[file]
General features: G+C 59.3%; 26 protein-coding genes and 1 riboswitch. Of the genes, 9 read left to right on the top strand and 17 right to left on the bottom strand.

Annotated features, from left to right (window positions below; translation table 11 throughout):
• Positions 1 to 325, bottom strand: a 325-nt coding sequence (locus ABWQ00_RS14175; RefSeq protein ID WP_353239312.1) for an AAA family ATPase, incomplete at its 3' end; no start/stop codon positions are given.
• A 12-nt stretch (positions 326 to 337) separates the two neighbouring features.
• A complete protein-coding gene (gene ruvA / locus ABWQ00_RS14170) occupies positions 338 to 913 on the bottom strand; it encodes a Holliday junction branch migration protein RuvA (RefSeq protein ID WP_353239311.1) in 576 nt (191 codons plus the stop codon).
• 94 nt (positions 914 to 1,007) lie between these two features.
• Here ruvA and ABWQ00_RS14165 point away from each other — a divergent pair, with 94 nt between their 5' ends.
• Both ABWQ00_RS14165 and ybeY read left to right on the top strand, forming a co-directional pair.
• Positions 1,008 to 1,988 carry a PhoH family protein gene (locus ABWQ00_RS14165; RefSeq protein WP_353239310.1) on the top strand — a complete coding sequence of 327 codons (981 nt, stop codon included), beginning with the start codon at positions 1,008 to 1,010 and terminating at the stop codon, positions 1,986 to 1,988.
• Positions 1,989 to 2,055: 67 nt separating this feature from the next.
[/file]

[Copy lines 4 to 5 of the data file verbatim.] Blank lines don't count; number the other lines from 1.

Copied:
• A 12-nt stretch (positions 326 to 337) separates the two neighbouring features.
• A complete protein-coding gene (gene ruvA / locus ABWQ00_RS14170) occupies positions 338 to 913 on the bottom strand; it encodes a Holliday junction branch migration protein RuvA (RefSeq protein ID WP_353239311.1) in 576 nt (191 codons plus the stop codon).